The Fono

Health & Social Services

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Making Peoples’ Lives Better

General Practitioner Doctor Raina Elley enjoys a varied clientele at the affordable Fono Central clinic in Auckland city, where she has taken on a more permanent role after two years working as a locum Doctor. It suits the Wellington-born Doctor with her dual-role as an academic at the University of Auckland’s Medical School and allows her to treat a wide spectrum of patients.

Dr Raina Elley developed a deep appreciation for all things Pacific when she moved with her parents to Suva, Fiji for a year.

It was at the tail-end of her secondary school education. She attended the University of South Pacific for her foundation studies before returning to New Zealand.

Upon returning home Dr Raina did an arts degree at Massey University and become heavily involved in the Pacific Island students’ society.

It made her feel at home having just returned from Fiji where her parents were still living, before attending medical school at the University of Auckland.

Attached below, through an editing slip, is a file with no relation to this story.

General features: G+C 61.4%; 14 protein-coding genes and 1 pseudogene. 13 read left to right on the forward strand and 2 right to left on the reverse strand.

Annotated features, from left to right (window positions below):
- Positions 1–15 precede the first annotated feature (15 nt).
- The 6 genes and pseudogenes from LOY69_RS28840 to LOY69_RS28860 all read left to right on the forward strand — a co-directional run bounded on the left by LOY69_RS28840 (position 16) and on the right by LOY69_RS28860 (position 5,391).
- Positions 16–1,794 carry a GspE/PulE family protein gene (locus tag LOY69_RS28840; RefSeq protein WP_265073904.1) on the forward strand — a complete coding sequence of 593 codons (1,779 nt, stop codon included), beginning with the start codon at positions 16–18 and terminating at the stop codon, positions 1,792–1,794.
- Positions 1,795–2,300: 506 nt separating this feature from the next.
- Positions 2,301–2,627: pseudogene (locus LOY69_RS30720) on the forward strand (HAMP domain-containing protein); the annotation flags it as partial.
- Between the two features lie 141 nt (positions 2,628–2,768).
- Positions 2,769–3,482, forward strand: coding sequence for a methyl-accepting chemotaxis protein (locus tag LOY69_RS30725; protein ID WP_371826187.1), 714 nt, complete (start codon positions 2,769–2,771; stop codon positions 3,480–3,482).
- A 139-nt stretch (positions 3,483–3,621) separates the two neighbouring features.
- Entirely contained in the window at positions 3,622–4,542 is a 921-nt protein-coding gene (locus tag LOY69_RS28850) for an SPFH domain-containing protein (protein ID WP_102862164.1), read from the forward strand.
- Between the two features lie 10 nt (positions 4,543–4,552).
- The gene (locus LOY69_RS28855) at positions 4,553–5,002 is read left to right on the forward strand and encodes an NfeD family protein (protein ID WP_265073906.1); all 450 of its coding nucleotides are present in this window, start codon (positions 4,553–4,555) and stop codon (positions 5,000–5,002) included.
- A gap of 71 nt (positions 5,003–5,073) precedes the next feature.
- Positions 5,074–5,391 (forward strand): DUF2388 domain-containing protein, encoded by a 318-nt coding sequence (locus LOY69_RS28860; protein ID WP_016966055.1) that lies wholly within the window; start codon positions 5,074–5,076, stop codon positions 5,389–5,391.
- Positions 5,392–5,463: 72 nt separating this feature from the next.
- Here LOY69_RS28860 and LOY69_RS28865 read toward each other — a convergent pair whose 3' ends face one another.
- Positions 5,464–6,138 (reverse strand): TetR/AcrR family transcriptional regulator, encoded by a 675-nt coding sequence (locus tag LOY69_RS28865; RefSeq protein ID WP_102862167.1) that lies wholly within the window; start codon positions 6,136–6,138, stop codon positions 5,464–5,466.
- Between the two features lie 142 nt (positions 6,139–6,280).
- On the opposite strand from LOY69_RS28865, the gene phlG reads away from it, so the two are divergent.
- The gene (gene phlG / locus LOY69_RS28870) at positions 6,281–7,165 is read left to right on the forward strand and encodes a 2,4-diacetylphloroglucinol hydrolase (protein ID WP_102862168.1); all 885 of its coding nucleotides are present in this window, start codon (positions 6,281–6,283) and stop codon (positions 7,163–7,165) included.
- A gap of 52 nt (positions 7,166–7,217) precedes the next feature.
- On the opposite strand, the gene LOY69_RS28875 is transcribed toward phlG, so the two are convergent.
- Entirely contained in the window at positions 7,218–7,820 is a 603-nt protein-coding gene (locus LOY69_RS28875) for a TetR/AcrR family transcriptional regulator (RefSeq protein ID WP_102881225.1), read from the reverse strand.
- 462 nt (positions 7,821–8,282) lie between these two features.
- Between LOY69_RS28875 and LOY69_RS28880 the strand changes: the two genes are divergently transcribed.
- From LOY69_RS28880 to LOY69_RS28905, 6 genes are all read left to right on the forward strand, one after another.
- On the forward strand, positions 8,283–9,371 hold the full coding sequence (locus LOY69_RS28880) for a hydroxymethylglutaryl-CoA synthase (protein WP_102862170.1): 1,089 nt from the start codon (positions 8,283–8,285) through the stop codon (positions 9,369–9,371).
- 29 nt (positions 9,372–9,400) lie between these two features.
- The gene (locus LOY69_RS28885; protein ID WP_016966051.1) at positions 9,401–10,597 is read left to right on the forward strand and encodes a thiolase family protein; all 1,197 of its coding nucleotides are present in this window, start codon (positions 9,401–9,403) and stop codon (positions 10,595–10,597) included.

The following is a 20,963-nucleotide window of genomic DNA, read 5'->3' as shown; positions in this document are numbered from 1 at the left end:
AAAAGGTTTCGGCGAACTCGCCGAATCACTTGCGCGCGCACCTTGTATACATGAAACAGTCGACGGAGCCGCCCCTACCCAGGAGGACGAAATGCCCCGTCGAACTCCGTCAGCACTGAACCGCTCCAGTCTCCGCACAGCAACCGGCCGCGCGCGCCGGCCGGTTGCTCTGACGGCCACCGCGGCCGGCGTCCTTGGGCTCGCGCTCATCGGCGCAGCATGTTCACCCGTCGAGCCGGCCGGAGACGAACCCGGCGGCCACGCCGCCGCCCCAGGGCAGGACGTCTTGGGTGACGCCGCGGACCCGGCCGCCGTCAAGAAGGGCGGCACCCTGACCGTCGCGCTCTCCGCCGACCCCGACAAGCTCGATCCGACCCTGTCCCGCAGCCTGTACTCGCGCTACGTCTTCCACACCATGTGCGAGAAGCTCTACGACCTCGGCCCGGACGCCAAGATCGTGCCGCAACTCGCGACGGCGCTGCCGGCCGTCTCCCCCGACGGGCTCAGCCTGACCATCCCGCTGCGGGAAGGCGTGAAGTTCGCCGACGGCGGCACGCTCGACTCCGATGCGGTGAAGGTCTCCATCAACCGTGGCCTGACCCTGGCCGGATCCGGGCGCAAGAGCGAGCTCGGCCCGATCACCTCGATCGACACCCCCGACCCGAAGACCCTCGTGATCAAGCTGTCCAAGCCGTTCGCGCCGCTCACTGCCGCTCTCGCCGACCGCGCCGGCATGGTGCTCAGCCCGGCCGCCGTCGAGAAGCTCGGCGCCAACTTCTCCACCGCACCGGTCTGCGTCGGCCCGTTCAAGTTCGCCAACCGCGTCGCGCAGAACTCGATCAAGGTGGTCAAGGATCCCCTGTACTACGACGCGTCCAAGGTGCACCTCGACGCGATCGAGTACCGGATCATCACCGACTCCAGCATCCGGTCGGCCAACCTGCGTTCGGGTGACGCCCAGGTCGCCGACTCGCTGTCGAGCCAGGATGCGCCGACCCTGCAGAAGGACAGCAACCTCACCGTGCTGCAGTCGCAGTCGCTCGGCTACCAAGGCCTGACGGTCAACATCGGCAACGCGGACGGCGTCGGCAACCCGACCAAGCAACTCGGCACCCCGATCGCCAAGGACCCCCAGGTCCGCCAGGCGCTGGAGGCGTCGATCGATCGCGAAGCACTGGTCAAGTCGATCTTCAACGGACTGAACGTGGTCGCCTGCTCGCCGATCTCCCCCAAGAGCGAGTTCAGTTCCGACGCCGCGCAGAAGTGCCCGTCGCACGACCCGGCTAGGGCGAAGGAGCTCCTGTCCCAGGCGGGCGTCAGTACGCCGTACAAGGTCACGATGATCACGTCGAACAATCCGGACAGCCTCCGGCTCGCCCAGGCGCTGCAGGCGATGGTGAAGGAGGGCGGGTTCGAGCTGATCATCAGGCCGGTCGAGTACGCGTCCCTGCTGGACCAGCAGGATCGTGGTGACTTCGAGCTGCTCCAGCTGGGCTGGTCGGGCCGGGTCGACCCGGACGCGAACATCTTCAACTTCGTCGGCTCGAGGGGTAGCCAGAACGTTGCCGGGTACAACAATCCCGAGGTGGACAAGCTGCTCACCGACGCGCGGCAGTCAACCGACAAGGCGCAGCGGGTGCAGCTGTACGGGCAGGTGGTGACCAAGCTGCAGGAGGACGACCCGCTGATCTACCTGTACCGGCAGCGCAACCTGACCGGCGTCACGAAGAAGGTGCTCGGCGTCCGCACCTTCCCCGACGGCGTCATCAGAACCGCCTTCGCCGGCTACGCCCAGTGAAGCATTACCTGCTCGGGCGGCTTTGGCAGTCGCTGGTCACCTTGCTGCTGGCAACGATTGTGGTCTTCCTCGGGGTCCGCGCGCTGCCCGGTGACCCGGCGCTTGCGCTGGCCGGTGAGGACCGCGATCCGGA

Upon graduating she became a rural GP, as her partner was a farmer, before becoming an academic at the University of Auckland, where she continues to complete research as an Associate Professor.

But the desire to return to practice grew.

“I decided about two years ago that I wanted to do more general practice and less academic work,” says Dr Elley who was locuming, not just at The Fono but at a Maori health provider on the city fringe.

After spending six weeks in Tonga volunteering at a village mission clinic in 2016, she decided she wanted to spend more time at The Fono to provide a greater continuity of care to patients.

With more than 15 years of practicing, as well as academia, Dr Elley strives to provide nothing but the best care possible to The Fono’s inner city patients.

“I have various criteria … and one of them is the preference to work at low-cost practices with high-needs people … and I have an association with Pacific culture … but I also want to be within one bus ride from home or be able to bike to work,” she adds with a laugh.

The Fono meets her criteria in allowing her to treat a whole spectrum of people that come through its doors every day, “from refugees and immigrants, to business people and tertiary students … as well as some pretty unfortunate people who’ve had a hard life”.

Some stories break her heart, but she believes The Fono offers the best services possible for everyone that comes through the doors, not just Pacific.

“I like the fact that this clinic charges a lower amount, so people can often afford to pay.”

And for a wide spectrum of people The Fono offers a whole spectrum of services.

“One of the best things we can do for patients who may not have adequate family support is offer social services on top of medical care,” she says.

“We try to accommodate them and it’s why I chose The Fono … we aim to help make peoples’ lives better.”

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